Apr 07, 2019 09:44 PM EDT
University of Nottingham researchers reported that an artificial intelligence tool could predict the day humans will die.
Data of 5,000,000 people were analyzed using the AI tool and was accurate in predicting who will die soon. The researchers showed that their model showed better results compared to that developed by medical doctors.
The UK BioBank provided the data collected for the participants aged 40-69 from 2006 to 2016.
Input factors involved dietary habits, lifestyle differences of participants in the algorithm used for the prediction of the AI tool.
"We have taken a major step forward in this field by developing a unique and holistic approach to predicting a person's risk of premature death by machine-learning. This uses computers to build new risk prediction models that take into account a wide range of demographic, biometric, clinical and lifestyle factors for each individual assessed, even their dietary consumption of fruit, vegetables and meat per day," said Dr Stephen Weng, a University of Nottingham researcher and the lead author of the study in a recent news release.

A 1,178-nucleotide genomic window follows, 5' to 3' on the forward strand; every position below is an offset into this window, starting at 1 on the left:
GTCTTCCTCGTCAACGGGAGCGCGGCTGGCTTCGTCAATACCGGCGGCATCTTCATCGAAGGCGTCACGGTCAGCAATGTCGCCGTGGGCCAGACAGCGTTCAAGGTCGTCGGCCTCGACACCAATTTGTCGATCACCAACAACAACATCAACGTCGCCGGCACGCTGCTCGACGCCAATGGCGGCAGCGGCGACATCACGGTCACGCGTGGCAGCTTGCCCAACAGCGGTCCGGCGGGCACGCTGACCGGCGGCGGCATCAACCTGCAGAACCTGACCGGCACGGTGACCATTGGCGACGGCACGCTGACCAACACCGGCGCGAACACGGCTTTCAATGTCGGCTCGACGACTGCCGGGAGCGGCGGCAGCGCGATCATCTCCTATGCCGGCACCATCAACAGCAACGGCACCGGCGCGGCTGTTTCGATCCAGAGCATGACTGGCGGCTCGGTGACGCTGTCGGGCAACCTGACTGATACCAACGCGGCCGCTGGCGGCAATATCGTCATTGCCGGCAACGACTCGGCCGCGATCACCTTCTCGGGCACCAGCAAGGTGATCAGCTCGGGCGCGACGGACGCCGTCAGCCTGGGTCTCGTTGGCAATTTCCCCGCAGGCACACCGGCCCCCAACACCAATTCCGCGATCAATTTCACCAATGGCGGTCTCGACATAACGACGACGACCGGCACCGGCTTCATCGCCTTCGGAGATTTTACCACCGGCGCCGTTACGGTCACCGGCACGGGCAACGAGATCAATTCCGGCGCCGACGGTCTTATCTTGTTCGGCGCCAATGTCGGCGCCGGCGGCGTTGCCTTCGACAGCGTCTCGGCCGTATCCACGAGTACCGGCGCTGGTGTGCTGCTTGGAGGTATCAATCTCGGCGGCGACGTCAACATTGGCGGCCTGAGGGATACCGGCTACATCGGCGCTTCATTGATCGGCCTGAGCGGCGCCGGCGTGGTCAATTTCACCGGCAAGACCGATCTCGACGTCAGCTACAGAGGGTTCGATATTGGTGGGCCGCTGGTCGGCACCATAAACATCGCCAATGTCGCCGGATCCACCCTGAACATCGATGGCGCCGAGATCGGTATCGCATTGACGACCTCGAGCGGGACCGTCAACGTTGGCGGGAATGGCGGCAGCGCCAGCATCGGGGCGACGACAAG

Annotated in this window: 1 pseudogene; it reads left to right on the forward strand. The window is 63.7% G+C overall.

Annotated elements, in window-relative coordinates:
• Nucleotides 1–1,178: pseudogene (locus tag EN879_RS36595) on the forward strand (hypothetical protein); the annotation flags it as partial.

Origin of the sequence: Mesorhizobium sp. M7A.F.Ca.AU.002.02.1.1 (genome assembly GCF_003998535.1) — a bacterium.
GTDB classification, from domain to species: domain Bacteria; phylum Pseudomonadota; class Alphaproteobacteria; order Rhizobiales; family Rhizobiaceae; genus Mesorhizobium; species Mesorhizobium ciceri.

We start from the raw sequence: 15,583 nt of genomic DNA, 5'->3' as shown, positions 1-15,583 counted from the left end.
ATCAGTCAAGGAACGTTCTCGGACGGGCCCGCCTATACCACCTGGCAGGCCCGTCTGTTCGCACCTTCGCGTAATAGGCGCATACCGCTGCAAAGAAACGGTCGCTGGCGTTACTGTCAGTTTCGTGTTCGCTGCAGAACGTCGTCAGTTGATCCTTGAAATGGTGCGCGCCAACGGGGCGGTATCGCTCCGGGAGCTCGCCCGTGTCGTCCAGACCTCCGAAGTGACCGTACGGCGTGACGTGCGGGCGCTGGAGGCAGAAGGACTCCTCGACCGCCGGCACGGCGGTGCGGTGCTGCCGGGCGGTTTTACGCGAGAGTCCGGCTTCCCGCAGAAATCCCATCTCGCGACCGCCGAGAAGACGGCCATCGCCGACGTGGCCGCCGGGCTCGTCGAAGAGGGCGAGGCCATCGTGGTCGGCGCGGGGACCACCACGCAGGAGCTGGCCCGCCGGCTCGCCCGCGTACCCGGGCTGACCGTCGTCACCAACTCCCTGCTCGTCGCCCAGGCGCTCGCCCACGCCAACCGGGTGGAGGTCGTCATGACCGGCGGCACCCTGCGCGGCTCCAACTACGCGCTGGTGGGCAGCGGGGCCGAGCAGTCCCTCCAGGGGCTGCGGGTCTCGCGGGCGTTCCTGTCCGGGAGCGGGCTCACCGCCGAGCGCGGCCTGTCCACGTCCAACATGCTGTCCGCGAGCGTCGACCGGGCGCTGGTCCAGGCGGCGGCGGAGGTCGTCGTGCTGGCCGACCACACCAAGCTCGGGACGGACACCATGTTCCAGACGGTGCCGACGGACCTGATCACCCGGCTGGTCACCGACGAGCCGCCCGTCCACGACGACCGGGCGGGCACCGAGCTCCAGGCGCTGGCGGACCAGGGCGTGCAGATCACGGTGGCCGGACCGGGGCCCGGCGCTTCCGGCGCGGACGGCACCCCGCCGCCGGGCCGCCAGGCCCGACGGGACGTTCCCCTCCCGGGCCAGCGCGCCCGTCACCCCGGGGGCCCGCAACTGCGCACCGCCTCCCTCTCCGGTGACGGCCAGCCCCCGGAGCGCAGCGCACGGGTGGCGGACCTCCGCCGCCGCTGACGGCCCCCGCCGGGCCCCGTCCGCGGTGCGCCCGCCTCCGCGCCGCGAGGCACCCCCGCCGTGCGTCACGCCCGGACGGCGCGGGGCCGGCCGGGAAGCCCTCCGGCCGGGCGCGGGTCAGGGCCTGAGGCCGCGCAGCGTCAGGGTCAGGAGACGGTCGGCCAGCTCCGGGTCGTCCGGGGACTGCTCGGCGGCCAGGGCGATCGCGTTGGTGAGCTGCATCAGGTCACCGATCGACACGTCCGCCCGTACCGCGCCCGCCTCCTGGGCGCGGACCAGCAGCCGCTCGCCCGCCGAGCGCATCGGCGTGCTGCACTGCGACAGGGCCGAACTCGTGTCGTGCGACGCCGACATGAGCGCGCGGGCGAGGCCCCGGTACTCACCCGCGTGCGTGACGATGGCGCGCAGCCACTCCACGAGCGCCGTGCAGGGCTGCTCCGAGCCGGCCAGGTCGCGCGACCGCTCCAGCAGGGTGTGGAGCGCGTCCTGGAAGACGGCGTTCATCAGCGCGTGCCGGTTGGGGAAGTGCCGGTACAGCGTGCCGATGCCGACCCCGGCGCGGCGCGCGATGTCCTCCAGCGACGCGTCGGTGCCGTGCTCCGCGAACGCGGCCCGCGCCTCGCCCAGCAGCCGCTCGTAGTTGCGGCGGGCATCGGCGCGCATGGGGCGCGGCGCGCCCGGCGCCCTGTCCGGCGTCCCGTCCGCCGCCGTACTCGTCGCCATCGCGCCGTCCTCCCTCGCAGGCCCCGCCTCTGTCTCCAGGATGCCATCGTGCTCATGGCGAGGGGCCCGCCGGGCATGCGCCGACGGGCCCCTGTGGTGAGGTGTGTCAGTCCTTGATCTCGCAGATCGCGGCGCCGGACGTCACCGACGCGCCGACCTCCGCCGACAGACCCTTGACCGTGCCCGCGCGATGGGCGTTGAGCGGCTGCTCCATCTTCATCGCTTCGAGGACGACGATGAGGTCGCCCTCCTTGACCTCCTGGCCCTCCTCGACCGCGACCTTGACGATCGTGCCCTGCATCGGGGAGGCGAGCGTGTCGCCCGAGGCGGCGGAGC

The study also noted that "machine learning models are more effective in predicting mortality when compared to traditional standard models," according to IB Times.
"We mapped the resulting predictions to mortality data from the cohort, using Office of National Statistics death records, the UK cancer registry and 'hospital episodes' statistics. We found machine-learned algorithms were significantly more accurate in predicting death than the standard prediction models developed by a human expert," added Weng.
Medical professionals are still not sold out with AI as a tool for medical science.
Even though the advent of AI is racking up criticisms from many corners, the future of medical science is
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